For Brett Pennings, an electrical engineering degree plays second banana to developing video games. He worked several jobs before deciding to return to his roots as a gamer and start work on his own indie title. Now, Pennings calls himself the “dev half” of Bowlcut Studios, an indie video game developer he started with his brother, Chad. Pennings, drawing upon the wisdom and perspective of a guy who knows more about games than I do, set about educating me on how to pitch to Nintendo, how indie games differ from mainstream ones, and what it takes to stand out in such a cutthroat industry.

Luckily for me, he’s super qualified to school me on this topic. The Pennings brothers created MageQuit, a top-down wizard brawler which turns tired tropes on their heads and offers players the opportunity to live out their dreams of sporting a beard that would make Gandalf shit himself.

Yep, you read that correctly. Bowlcut’s brawler hilariously uses beard length as a metric for success, a creative decision that turns hoary, hairy spellcasters with questionable punctuality into competitors who just want more use out of their beard combs.

Drawing inspiration from Warcraft 3 mod Warlock, the Michigan-based duo set about creating a party game that offers up just as much fun to groups as it does to individuals. Its emphasis on inclusion and fairness immediately separates it from other games of its kind and pushes it closer to why video games exist at all: to connect people. And, to the brothers’ delight, players seem to respond well to their play-first, party-second approach.

A lot of people see MageQuit as a party game. I say that it toes the line between a party game and competitive. Here’s a high-level overview of what the game is: It’s a top-down wizard brawler for up to 10 players. You can play online or locally. Every kill you get makes your beard longer and the wizard with the longest beard at the end of nine rounds wins.

Sounds like a winning concept, right? Well, it is.  MageQuit enjoys high marks on Steam, a growing following, and an impending release for the Xbox One. No official release date has been announced, but the game is gaining traction.

But for Brett, the initial decision to make MageQuit indie was an easy one. Not only did he recognize the merits of community feedback (a HUGE advantage), but he also seized the opportunity to create a game that he felt was built “more on anticipation than on reaction.” For MageQuit players, that means timing spells is tantamount to predicting where opponents are going to position themselves at any given time. If we’re gonna peel away the layers and look at what it is, it’s a strategic game masquerading as a chaotic free-for-all between hilariously insecure magic-wielders. It can technically be both, depending on how you play it.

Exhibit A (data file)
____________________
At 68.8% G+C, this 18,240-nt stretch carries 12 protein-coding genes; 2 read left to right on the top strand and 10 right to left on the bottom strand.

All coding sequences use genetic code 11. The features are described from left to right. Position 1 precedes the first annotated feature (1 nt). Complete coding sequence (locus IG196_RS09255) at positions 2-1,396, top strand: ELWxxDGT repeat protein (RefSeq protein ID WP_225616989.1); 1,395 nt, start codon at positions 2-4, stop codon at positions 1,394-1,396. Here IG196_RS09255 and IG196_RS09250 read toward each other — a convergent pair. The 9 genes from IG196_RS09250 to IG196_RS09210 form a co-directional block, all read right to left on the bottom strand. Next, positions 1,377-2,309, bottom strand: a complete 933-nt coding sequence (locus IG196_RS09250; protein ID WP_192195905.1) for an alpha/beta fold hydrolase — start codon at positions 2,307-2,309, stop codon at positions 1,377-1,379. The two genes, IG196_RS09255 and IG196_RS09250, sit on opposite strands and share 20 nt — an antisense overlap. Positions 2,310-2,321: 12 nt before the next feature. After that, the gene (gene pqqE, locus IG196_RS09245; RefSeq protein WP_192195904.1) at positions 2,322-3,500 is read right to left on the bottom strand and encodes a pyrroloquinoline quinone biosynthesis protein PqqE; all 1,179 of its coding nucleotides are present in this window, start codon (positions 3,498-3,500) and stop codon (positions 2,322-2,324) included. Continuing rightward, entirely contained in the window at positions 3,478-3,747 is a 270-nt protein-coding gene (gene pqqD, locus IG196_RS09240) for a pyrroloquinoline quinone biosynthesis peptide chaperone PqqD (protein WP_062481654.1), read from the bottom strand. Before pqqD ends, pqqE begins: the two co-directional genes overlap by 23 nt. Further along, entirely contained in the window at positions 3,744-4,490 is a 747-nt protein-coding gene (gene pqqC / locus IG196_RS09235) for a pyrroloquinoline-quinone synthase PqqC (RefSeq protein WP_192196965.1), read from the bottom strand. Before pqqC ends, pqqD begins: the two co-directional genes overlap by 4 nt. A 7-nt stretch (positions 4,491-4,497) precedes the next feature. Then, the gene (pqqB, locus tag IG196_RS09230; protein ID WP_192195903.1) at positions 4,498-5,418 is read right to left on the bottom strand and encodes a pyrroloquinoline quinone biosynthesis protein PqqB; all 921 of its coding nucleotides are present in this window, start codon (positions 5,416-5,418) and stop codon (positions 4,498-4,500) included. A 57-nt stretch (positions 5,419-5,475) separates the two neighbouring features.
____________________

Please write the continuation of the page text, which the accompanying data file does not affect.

But that’s not the only tweak the Pennings brothers made to the Warlock formula.

You learn spells between rounds. In Warlock, you buy spells from a store between rounds with gold you get by getting kills. We took that and flipped it on its head and made it so last place picks first to try to rubberband players so the game is more fun. In the mod, it was very snowball-y. The person who won the first round tended to win the whole game.

As a gamer himself, he wanted to make something dynamic, fast-paced, and easy to pick up and play on a whim, whether it be alone or with a group. He and Chad coordinate with their followers on Discord and play with them twice a week, a practice that Brett says makes the game better. They ask for feedback from their community, and that community happily obliges. It’s a healthy relationship, one that both Brett and Chad continue to foster through positive, playful interactions and receptiveness to constructive criticism.

Judging from the look, feel, and energy of the game, it appears that the Pennings brothers have crafted something that’s as unabashedly silly as it is relentlessly entertaining.

And when it came time to pitch to major console companies, the Pennings brothers started getting excited.


Typically, when you approach a console company, you have to sort of pitch your game. For Xbox, it’s a form that you fill out. We haven’t actually pitched to Playstation yet but pitching to Xbox was a lot easier than pitching to Nintendo. But it helped that we already had the game on Steam, actually, because we were able to send them keys and say, ‘Hey, try this out and see if it looks like something you’d want on your console.’ We actually got approved for Xbox two years ago. That one was a while ago. Switch was less than a year ago.


The game’s Xbox release will feature 70 spells (twice the number available now), an original soundtrack, and more beard envy than you can handle.  Currently, the game boasts eight stages, 400 spell combinations, and physics! Lots of beautiful, sexy physics. The best part, though? The brothers are unleashing it all on Xbox One this fall.

Shoutout to Brett Pennings for being such a good sport while answering my shitty questions. Look for MageQuit on Steam and Xbox!